The Malaysian airliner apparently shot down over rebel-held eastern Ukraine was flying over airspace that a number of other Asian carriers had already abandoned months ago because of security concerns.
South Korea’s two main airlines, Korean Air and Asiana, as well as Australia’s Qantas and Taiwan’s China Airlines said they had all re-routed flights from as early as the beginning of March when Russian troops moved into Crimea.
“We stopped flying over Ukraine because of safety concerns,” Asiana spokeswoman Lee Hyo-Min said. Korean Air moved its flight paths 250 kilometers south of Ukraine from March 3 “due to the political unrest in the region,” said an official for the carrier.
A Qantas spokeswoman said its London to Dubai service used to fly over Ukraine, but the route was changed “several months ago,” while Taiwan’s China Airlines diverted its flights from April 3. Quizzed as to why Malaysia Airlines had not taken similar precautions, Malaysian Prime Minister Najib Razak said international air authorities had deemed the flight path secure.
“The aircraft’s flight route was declared safe by the International Civil Aviation Organization. And [the] International Air Transportation Association has stated that the airspace the aircraft was traversing was not subject to restrictions,” he said. Re-routing would have involved a longer flight-time and therefore higher fuel costs.
Singapore Airlines said in a statement that it had been using Ukrainian airspace but had “re-routed all our flights” to alternative corridors away from the region. It was not immediately clear when the route change was put into affect.
Hong Kong’s Cathay Pacific said it had not been using Ukrainian airspace “for quite some time” and Pakistan International Airlines said it had re-routed “some time ago.”
According to the European flight safety body Eurocontrol, the Ukrainian authorities declared the east of the country a no-fly zone shortly after the Malaysian airliner went down with 298 people on board. European and U.S. airlines re-routed their flights as Kiev said flight MH17 was shot down in a “terrorist” attack and a U.S. official said intelligence analysts “strongly believe” it was downed by a surface-to-air missile.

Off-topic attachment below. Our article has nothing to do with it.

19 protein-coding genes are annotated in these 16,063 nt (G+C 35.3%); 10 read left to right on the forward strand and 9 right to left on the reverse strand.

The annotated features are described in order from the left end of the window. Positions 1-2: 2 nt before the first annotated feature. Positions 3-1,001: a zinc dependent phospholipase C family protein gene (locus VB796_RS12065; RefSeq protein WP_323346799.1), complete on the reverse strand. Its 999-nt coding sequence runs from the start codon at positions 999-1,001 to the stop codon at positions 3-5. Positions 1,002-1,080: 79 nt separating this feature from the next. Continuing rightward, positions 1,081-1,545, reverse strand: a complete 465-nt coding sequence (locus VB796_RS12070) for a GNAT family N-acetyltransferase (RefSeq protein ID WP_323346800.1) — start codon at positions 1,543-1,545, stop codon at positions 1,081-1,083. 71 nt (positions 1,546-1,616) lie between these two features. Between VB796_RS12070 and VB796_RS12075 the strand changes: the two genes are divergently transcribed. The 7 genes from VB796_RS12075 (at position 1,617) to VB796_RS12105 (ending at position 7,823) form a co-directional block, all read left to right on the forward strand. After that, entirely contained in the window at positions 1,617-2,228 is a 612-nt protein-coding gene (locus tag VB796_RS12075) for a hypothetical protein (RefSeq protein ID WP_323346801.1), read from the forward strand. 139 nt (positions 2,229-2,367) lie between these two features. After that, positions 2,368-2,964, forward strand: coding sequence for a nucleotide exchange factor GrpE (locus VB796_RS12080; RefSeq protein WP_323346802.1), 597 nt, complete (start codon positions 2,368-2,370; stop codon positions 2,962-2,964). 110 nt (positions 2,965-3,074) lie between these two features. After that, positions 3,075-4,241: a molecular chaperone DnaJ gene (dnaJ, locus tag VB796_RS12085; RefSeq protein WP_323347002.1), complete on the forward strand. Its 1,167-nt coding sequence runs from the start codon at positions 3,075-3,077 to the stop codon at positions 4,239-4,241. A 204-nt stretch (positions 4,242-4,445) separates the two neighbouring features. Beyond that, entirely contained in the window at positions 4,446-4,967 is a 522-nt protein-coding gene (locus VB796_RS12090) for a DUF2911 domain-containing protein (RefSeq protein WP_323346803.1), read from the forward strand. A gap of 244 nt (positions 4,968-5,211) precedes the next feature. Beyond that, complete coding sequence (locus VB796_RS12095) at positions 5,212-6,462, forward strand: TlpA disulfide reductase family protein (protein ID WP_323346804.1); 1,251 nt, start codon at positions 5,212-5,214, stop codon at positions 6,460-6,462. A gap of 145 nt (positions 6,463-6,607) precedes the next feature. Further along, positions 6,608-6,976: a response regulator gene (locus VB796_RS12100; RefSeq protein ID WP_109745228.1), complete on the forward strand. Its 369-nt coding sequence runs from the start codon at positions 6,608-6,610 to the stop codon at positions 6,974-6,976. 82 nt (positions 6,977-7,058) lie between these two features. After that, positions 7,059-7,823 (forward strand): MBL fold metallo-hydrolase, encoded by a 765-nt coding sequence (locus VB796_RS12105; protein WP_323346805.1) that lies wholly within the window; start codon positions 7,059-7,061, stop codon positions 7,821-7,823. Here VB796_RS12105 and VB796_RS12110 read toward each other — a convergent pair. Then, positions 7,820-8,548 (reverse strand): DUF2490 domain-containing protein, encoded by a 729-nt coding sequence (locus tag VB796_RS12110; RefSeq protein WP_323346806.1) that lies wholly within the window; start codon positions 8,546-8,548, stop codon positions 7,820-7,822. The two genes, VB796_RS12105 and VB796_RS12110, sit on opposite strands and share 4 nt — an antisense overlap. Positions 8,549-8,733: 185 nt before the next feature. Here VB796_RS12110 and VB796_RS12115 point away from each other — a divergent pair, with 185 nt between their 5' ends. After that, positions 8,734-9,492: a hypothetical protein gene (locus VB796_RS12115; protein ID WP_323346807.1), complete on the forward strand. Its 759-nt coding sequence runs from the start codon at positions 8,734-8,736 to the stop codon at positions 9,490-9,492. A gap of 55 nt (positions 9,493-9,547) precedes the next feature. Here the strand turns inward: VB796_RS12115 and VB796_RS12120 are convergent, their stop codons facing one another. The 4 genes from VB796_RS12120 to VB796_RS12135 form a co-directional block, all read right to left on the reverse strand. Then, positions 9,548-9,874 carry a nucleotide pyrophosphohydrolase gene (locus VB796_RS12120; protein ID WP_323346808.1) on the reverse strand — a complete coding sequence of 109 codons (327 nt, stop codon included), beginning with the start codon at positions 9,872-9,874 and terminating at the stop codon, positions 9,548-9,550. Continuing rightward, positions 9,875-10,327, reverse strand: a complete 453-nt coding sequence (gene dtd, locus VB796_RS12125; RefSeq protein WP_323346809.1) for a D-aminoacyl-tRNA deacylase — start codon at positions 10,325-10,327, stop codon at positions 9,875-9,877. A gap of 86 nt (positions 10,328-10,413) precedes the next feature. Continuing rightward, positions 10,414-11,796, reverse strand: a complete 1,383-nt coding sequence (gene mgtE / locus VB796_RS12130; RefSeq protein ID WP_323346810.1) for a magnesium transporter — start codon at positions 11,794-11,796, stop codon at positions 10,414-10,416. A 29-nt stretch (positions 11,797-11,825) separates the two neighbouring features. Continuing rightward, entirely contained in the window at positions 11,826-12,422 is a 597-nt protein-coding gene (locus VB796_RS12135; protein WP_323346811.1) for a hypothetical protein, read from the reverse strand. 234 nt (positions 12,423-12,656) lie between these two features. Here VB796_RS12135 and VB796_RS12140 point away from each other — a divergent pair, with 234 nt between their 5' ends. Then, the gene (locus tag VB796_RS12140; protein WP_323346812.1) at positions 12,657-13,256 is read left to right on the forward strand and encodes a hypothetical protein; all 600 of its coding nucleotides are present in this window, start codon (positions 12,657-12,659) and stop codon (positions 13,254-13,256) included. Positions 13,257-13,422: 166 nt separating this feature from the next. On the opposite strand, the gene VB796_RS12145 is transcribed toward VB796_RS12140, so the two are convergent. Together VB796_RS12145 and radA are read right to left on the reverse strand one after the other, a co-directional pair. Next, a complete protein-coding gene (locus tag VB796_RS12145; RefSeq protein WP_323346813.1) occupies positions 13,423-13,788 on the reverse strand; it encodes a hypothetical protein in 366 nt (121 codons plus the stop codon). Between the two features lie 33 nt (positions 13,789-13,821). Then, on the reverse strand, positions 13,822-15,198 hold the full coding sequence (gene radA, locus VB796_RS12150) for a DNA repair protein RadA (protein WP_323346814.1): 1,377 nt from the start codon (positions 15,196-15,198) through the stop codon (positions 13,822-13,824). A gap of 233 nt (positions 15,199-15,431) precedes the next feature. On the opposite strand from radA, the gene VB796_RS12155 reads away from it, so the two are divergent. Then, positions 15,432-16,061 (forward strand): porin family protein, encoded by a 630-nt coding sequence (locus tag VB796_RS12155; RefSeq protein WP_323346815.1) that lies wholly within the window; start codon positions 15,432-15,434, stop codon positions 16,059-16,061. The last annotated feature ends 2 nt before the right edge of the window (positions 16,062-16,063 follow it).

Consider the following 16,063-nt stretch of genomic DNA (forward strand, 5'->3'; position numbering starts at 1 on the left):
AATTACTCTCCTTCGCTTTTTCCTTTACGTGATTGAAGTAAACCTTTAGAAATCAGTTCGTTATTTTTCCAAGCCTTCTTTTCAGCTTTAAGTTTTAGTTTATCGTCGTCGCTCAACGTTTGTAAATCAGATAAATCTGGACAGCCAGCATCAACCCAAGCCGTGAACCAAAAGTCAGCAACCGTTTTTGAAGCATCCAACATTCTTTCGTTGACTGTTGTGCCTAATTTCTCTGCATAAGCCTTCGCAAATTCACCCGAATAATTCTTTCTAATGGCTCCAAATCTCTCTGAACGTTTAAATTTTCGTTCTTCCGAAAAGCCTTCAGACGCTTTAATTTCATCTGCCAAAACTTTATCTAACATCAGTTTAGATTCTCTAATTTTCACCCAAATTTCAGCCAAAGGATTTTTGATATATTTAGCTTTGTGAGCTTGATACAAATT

Eurocontrol said the doomed plane was flying at a level known as “330,” or approximately 33,000 feet, when it disappeared from radar screens. The route itself had been closed to level “320” but was cleared for those flying at the Malaysian plane’s altitude.
Gerry Soejatman, a consultant with the Jakarta-based Whitesky Aviation chartered flight provider, said airlines that flew over conflict zones were not necessarily negligent. “Every airline does its own risk assessment,” Soejatman said, adding that flying above 30,000 feet was generally considered secure given the level of training and sophisticated weaponry required to shoot down a plane at that height. “Ten years ago you’d be an idiot to fly over Iraq below 15,000 feet, but over 30,000 feet was very safe, so it’s about the level of risk. I think this will send a message to airlines to have a closer look at conflict zones when they choose to fly over them and gain a better understanding of what equipment is on the ground,” he said.
Air India and Thai Airways said they had both started re-routing flights away from Ukraine as a direct result of the Malaysian crash. “Some of our flights used to pass through Ukrainian airspace … but as of today all of our flights are totally avoiding Ukrainian airspace,” a Thai Airways spokeswoman said.
Air China and China Eastern Airways had a total of 28 flights a week passing over eastern Ukraine, but China’s Civil Aviation Administration said Friday it had ordered all carriers to circumvent the region. Vietnam Airlines said it had suspended four long-haul flights to Europe in the immediate aftermath of the Malaysia Airlines incident.
The flights resumed Friday, but on re-drawn routes that “completely avoid” eastern Ukraine, the airline said.